After having just reviewed all of the course’s modern-day material for the midterm, I found it very interesting to note the parallels between the texts we began reading this week from the Middle Ages and the aforementioned modern ones we looked at in the first half of the semester. Whether these texts are examining mortality, ontology, religion or just what it means to be human, it becomes clear that many of the same questions have plagued humanity for years and years (like 800 years to be exact). For as much as we like to think we have advanced over time, the question now arises: are we really any “better” now then we were then? I feel like comparing the medieval texts and the modern texts will help determine whether there has been a so-called “myth of progress” throughout history.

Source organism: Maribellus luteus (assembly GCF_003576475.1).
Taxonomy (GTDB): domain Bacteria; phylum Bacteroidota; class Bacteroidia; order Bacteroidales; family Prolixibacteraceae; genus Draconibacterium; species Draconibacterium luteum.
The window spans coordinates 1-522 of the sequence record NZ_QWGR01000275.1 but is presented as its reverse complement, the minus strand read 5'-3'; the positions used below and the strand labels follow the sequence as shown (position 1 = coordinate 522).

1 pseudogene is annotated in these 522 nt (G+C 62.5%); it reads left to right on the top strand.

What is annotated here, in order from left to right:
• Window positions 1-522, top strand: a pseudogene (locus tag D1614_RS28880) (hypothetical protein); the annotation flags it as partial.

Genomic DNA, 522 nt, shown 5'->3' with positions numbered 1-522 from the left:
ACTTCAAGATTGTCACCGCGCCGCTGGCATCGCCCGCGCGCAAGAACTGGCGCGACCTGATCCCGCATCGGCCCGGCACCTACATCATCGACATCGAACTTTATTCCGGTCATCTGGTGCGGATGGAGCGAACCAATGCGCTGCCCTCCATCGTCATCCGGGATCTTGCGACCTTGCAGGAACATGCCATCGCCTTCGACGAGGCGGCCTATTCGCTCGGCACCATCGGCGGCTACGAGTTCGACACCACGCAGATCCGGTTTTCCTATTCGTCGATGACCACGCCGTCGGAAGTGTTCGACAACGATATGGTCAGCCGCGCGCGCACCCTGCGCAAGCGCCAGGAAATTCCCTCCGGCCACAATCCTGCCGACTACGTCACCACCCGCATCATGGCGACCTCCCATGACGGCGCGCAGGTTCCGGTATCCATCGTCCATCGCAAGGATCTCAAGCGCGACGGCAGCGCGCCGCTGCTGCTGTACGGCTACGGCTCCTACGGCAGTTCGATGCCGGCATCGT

Very much as Hayles associates posthumanism with “feelings of dread, possibility, and hope,” medieval writers felt similarly towards “the Other,” as we see in Bisclavret and in Thomas Forester’s translation of Irish tales. It seems clear, however, that the majority of those living in Medieval times were much less optimistic about the Other than we are today about the posthuman (at least in the media). While there are undoubtedly mixed feelings on both sides, some of us today (though not all) see technology more as something that we can control and manipulate for our own benefits. On the other hand, the Other is normally “created” by something that inspires fear (at least in me) such as God or a curse. Are humans correct in being more optimistic today about the Other, or should we be more wary of the rapid advancements being made in technology? This is not a question that is easily answered, although I personally believe that Hayles’ view of controlled optimism is the best way to approach it. I’m excited to read more about the Other in the Middle ages and juxtapose it with today’s posthuman, and perhaps come to a more conclusive answer on whether we are “better” or more advanced today than we were 800 years ago — has the human condition really improved?